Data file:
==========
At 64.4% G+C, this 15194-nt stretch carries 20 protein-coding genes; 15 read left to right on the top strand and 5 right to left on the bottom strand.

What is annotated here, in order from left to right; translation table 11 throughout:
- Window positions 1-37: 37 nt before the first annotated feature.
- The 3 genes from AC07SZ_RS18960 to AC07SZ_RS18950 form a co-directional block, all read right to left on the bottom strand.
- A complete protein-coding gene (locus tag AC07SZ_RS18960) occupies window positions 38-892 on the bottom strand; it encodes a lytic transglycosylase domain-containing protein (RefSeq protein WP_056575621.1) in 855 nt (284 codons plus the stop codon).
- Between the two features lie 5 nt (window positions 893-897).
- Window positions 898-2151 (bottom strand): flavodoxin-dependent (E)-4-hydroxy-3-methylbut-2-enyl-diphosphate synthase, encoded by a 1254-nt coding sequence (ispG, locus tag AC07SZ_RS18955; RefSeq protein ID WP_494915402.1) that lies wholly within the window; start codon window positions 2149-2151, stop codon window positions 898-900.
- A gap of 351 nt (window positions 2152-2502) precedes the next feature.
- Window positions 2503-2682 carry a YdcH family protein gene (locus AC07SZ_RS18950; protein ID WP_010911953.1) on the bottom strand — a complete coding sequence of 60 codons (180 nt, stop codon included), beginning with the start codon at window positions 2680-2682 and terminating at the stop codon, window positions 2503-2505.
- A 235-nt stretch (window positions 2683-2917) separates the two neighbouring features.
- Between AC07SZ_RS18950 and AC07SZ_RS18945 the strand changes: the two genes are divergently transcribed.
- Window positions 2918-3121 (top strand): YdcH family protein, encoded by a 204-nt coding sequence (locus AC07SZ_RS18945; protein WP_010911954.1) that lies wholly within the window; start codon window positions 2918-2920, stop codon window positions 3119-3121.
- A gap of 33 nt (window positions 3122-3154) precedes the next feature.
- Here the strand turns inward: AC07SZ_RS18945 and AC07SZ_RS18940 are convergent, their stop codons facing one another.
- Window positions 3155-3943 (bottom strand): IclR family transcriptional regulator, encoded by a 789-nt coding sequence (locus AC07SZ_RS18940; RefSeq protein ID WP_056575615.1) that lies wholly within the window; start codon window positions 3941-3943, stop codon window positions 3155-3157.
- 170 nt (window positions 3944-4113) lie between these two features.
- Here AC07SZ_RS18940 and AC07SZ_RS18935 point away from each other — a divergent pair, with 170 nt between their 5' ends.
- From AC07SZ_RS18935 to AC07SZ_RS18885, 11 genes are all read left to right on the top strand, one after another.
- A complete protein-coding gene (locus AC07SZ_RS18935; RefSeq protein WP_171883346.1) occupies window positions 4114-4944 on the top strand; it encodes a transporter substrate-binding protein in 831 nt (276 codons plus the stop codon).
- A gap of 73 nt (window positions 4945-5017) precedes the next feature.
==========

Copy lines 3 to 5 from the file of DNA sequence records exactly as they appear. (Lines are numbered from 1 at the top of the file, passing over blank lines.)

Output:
- Window positions 1-37: 37 nt before the first annotated feature.
- The 3 genes from AC07SZ_RS18960 to AC07SZ_RS18950 form a co-directional block, all read right to left on the bottom strand.
- A complete protein-coding gene (locus tag AC07SZ_RS18960) occupies window positions 38-892 on the bottom strand; it encodes a lytic transglycosylase domain-containing protein (RefSeq protein WP_056575621.1) in 855 nt (284 codons plus the stop codon).